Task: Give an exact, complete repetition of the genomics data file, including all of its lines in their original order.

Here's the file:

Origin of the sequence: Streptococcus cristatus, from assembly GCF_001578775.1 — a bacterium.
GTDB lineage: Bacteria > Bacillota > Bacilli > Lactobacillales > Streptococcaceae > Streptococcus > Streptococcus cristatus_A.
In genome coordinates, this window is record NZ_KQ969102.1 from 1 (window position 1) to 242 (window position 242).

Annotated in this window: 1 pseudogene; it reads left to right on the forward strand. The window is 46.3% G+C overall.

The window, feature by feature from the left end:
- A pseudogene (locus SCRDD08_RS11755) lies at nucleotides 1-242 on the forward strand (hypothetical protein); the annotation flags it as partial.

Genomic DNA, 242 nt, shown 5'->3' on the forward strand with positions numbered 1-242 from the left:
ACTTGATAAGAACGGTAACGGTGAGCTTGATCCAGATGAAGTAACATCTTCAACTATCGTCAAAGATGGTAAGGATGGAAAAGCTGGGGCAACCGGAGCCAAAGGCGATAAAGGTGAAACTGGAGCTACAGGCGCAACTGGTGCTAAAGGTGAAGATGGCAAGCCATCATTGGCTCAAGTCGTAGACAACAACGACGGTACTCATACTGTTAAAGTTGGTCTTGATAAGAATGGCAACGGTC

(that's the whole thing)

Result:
Origin of the sequence: Streptococcus cristatus, from assembly GCF_001578775.1 — a bacterium.
GTDB lineage: Bacteria > Bacillota > Bacilli > Lactobacillales > Streptococcaceae > Streptococcus > Streptococcus cristatus_A.
In genome coordinates, this window is record NZ_KQ969102.1 from 1 (window position 1) to 242 (window position 242).

Annotated in this window: 1 pseudogene; it reads left to right on the forward strand. The window is 46.3% G+C overall.

The window, feature by feature from the left end:
- A pseudogene (locus SCRDD08_RS11755) lies at nucleotides 1-242 on the forward strand (hypothetical protein); the annotation flags it as partial.

Genomic DNA, 242 nt, shown 5'->3' on the forward strand with positions numbered 1-242 from the left:
ACTTGATAAGAACGGTAACGGTGAGCTTGATCCAGATGAAGTAACATCTTCAACTATCGTCAAAGATGGTAAGGATGGAAAAGCTGGGGCAACCGGAGCCAAAGGCGATAAAGGTGAAACTGGAGCTACAGGCGCAACTGGTGCTAAAGGTGAAGATGGCAAGCCATCATTGGCTCAAGTCGTAGACAACAACGACGGTACTCATACTGTTAAAGTTGGTCTTGATAAGAATGGCAACGGTC